The Nacala Corridor Railway Project scheduled to complete in December 2014 has been hailed as a landmark project that will significantly reduce the cost of transporting goods. But the rail line has piled up misery for a remote school in Mwanza as JAMES CHAVULA writes in this concluding article in the series on the project.
The mention of the Brazilian mining and logistics firm, Vale, conjures up images of the railway taking shape in Chikhwawa, Mwanza and Balaka—the increased pubs, sex workers, money circulation and sexually transmitted infections.
But the $1.1 billion rail corridor, envisaged to ease the hauling of coal from the multinational company’s mines in the village of Moatze in Mozambique to the deep seaport of Nacala on the other side of the former Portuguese colony, is a harbinger of more problems for pupils at Mphete Primary School on the border of Mwanza and Neno.
In the remote locality, ‘mphete’ literally means a precious ring and the school is clearly a jewel to the pupils that they thought it wise to pave a road leading to the teaching staff office with a sign telling all residents and visitors: Don’t spoil our school.
However, that metaphorical sign went unheeded one day in July 2011 when representatives of Vale’s subcontractor on the I79km Nacala Corridor Project, Mota-Engil, visited the school to tell the head teacher that his deputy had seven days to relocate from her house because it was lying in the way of the railway under construction.
The civil engineering firm descended on the school on the agreed date and demolished the house with heavy machines that have become a common sight on the corridor project and promised to build a new house within six months.
Yet, the sticking issue with the demolition mission seemingly paved with good intentions is that the contractors have not come back to build the promised house, leaving the learners with one more teacher who turns up late for classes because she now lives far from the school.
“When they promised to demolish the house in a week’s time, they didn’t miss the deadline. Now we wonder why they keep missing the deadlines to build a new house they promised us and the children of this area,” said head teacher Mark Kunkeyani.
Mota-Engil has consistently refused our repeated requests for comment on people’s concerns over the impact of the project.
The tragedy with the school is that it has 14 teachers who serve eight classes comprising 494 pupils, but there were only four staff houses on site. This means that 10 teachers reside in the surrounding community where good houses are hard to find and many are dilapidated, shoddily built and lack basic facilities such as water, sanitation and electricity.
“The few houses at the school and its surroundings are the reason some teachers refuse to be posted here. Some of those that report for duties without knowing what they are getting into end up asking for transfers,” a teacher, who refused to be named due to fear of reprisals, put the situation in context.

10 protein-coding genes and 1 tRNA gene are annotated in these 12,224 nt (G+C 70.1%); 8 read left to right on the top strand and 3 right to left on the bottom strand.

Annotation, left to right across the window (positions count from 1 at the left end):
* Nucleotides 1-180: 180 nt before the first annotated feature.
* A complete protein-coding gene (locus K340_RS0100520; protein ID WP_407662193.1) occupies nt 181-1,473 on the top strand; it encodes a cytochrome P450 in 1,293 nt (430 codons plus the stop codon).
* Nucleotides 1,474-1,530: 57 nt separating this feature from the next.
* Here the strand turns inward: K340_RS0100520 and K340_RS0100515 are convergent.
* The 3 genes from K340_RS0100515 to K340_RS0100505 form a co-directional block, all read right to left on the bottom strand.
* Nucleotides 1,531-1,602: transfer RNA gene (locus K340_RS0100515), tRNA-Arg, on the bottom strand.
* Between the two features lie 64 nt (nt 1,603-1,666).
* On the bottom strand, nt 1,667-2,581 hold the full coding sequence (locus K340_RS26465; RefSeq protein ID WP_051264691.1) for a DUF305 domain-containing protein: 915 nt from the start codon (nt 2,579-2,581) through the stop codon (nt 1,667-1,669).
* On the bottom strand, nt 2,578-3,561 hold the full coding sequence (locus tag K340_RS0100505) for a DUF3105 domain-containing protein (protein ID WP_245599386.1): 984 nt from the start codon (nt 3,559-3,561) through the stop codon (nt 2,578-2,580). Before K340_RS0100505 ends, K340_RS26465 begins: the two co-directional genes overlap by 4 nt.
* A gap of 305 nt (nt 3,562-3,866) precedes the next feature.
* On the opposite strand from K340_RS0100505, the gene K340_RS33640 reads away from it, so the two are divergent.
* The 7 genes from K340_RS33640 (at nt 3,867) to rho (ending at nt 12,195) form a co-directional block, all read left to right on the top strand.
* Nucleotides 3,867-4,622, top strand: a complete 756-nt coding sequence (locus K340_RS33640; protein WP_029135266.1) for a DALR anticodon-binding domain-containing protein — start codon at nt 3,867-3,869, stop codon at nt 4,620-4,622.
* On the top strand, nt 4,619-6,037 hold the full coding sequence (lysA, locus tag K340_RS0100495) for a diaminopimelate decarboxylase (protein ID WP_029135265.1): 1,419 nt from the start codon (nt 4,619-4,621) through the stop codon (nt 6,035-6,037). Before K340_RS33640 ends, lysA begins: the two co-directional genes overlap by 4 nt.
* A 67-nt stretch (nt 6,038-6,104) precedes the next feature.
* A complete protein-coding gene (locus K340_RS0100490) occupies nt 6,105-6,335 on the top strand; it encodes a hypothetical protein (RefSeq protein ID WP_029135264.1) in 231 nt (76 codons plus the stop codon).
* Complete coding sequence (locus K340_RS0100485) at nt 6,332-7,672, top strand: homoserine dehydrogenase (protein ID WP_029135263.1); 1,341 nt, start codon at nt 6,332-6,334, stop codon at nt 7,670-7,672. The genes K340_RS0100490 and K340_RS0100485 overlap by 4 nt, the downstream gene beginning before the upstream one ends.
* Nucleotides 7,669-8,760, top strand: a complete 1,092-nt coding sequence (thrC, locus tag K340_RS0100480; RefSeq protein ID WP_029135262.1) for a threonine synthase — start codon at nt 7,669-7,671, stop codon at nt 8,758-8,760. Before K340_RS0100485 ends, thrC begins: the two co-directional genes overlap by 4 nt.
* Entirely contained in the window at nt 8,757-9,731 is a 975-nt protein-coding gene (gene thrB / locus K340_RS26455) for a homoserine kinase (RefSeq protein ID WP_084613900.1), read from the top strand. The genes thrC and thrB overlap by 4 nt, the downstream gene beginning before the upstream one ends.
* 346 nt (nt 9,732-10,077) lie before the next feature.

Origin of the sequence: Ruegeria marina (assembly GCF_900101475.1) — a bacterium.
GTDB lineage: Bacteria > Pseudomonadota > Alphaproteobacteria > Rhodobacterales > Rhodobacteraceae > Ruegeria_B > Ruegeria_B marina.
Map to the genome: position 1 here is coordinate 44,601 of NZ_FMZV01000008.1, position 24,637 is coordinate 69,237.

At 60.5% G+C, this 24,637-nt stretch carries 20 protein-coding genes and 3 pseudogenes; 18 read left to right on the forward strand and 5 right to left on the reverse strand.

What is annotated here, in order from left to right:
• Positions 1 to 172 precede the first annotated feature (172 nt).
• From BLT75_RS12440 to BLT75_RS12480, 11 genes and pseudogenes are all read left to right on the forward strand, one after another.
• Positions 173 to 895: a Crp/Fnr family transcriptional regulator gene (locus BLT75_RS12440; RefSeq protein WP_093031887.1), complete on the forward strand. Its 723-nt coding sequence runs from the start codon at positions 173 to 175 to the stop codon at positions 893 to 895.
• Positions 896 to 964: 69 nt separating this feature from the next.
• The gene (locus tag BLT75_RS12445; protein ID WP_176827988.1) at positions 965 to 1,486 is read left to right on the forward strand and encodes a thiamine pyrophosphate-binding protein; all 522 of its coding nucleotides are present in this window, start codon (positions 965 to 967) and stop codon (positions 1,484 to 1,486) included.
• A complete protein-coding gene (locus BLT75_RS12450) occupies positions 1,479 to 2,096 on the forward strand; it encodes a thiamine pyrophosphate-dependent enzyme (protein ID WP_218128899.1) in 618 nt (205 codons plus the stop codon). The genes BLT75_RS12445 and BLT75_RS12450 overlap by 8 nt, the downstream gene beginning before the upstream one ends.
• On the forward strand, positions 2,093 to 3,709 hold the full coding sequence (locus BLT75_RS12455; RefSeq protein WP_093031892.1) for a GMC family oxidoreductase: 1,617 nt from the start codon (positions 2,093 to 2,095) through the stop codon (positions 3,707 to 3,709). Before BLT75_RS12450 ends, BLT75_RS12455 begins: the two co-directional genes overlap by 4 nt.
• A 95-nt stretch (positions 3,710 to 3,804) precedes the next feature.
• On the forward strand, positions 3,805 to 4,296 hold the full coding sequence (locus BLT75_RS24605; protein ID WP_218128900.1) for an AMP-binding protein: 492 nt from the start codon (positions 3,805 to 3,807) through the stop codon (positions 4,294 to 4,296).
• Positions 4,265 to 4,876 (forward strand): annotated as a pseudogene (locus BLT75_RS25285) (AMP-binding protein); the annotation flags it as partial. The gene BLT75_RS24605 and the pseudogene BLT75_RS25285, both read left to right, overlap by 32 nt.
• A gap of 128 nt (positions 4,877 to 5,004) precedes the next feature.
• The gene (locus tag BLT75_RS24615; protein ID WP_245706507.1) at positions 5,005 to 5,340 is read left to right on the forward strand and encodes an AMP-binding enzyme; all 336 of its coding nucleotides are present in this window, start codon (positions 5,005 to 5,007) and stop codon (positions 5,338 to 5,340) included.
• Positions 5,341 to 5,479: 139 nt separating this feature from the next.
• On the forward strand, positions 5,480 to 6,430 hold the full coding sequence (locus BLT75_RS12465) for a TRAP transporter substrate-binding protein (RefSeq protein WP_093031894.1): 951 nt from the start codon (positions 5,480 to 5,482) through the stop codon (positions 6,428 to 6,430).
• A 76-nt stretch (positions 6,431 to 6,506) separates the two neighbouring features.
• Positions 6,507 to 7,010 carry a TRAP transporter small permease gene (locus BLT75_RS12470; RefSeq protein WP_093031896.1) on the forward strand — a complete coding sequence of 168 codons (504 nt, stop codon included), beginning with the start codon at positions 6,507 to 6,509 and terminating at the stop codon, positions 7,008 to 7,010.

At stake is the pupil’s right to education, said Civil Society Education Coalition (CSEC) executive director Benedicto Kondowe.
“With the existing shortage of teachers’ houses, it means the pupils already have to do with the sight of teachers coming late for classes because they walk long distances from home.
“Looking at the rainy season, it means the teachers are likely to miss the classes when it rains heavily, leaving the little ones as the ultimate losers,” said Kondowe.
Some teachers live over two kilometres from the remote school, the nearly 30-minute walk the deputy head teacher Clessessia Kagawa, one of few role models for girls at the learning institution, now endures after the demolition of her house in 2011.
As her new house remains a far-fetched dream, education activist Kondowe also backs calls by the community that the school should be closed and a new one constructed far from the railway line to safeguard the children from accidents and noise pollution likely to emanate from cargo trains transporting coal in their midst.
The Environmental Act requires investors to conductor a comprehensive environmental impact assessment outlining how they plan to confront new challenges catalysed by increased activity.
“Development usually comes with negative effects and I hope there was a thorough impact’s assessment in the case under discussion. It is the responsibility of government to determine whether the school is still conducive to teaching and learning in view of the railway line that passes in its vicinity,” said Kondowe.
With the acquisition of ‘right of way’ for the construction of the railway line, Vale came up with an environmental and social impact management plan which showed as potential impact of the project the loss of assets—land, crops, homes and public structures—requiring an adequate and timely compensation and resettlement plan.
Mwanza district education manager Harris Kachale said among other agreements with the district council Vale undertook to build a fence around the school to save the learners from distractions and hazards. However, the promise is paving the way for speculation and frustration because of Vale’s delays to remit funds for the exercise.
“As a district education office, we were aware that the construction of the railway line required the demolition of the teacher’s house and another one belonging to the Ministry of Agriculture, but an agreement was made between Vale and the district council to ensure that new houses similar to those that were built are constructed. We have already come up with a list of quantities required and we are just waiting for the company to deposit the money into the District Development Committee bank account,” Kachale.
It is this long wait that has pushed the locals to the edge. Kachale could not reveal the deadlines of the agreement and the amount at stake.